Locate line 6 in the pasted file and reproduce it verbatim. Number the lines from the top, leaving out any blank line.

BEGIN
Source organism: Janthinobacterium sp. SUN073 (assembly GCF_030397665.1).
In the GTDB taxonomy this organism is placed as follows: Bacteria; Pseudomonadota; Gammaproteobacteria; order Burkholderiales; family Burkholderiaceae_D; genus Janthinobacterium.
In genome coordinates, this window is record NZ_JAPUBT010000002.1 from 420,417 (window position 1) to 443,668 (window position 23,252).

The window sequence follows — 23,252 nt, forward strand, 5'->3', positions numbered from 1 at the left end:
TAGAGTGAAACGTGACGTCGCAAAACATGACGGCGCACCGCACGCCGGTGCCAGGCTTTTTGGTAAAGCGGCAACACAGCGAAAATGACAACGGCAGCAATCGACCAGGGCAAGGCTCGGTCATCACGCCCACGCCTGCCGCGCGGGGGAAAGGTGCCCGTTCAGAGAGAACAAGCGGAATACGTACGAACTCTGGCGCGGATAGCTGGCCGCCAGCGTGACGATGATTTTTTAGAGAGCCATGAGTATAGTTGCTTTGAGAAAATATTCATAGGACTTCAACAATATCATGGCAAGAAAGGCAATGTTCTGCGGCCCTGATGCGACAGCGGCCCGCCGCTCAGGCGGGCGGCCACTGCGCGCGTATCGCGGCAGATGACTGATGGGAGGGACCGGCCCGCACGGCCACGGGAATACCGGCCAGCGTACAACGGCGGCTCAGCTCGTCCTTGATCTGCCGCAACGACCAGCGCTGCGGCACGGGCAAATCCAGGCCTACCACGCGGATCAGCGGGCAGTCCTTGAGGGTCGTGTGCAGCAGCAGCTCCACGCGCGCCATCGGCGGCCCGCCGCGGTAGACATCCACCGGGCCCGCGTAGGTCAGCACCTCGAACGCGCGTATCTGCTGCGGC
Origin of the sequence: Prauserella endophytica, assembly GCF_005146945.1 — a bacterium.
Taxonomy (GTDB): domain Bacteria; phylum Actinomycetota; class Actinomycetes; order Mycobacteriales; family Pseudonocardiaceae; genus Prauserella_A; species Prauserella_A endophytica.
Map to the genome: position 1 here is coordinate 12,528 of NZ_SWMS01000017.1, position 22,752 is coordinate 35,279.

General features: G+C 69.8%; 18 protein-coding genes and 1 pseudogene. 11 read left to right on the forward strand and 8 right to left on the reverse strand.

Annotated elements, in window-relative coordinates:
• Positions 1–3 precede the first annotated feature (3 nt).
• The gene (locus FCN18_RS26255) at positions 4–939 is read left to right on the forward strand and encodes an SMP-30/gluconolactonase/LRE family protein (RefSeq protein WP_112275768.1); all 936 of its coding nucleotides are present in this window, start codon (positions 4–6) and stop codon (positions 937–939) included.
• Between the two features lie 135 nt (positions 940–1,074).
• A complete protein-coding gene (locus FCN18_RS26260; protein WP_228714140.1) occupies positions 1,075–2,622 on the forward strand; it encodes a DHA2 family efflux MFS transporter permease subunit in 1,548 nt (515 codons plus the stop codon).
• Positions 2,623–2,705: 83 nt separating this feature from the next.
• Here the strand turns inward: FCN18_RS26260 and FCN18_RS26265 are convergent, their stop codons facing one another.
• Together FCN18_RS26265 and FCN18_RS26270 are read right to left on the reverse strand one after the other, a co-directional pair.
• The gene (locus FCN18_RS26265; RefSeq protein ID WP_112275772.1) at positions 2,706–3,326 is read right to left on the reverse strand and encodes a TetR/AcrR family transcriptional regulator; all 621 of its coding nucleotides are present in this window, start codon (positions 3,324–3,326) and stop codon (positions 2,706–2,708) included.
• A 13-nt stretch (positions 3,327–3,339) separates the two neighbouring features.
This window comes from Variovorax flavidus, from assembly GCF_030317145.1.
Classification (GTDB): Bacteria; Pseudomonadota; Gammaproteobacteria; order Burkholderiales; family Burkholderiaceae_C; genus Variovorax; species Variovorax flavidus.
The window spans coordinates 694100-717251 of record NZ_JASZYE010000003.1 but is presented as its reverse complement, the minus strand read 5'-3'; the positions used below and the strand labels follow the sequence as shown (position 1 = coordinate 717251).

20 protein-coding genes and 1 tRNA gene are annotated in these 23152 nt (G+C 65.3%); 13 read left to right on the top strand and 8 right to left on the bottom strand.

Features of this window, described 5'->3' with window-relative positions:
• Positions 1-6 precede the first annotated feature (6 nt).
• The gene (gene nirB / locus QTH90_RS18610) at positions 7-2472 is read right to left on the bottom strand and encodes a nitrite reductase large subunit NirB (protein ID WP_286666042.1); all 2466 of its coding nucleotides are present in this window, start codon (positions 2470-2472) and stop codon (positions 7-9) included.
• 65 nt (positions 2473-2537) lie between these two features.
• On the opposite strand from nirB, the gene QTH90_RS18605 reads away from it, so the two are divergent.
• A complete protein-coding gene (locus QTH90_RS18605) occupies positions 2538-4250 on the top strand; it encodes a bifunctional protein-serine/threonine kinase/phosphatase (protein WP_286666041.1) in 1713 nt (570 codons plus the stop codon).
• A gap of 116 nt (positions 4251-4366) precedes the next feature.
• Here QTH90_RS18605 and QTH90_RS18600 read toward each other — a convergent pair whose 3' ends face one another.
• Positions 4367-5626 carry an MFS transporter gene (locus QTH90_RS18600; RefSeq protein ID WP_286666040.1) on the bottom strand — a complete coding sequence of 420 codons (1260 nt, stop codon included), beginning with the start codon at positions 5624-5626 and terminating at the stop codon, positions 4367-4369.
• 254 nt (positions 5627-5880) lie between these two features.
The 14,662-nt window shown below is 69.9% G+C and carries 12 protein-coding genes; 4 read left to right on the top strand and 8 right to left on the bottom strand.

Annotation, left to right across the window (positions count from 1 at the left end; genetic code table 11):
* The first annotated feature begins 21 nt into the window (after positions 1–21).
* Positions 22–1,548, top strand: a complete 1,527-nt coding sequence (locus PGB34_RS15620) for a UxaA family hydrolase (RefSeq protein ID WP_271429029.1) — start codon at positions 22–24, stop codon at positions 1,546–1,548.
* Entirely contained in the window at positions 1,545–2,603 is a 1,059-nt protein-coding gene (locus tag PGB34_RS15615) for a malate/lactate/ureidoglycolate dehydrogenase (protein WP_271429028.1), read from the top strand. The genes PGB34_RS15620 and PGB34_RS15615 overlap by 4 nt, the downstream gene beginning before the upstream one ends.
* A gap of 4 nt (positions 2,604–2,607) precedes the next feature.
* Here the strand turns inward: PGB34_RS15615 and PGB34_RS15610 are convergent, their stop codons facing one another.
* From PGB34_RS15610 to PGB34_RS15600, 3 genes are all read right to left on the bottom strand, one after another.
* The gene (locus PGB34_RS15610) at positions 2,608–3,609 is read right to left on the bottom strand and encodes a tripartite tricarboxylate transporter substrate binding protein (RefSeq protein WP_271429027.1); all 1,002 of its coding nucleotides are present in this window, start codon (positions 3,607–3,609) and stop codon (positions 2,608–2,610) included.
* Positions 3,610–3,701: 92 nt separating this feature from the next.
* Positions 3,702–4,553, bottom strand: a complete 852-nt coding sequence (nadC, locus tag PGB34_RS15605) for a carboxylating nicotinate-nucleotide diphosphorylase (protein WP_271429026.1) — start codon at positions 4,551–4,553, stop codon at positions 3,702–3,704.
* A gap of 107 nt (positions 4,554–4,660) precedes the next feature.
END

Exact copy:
Origin of the sequence: Prauserella endophytica, assembly GCF_005146945.1 — a bacterium.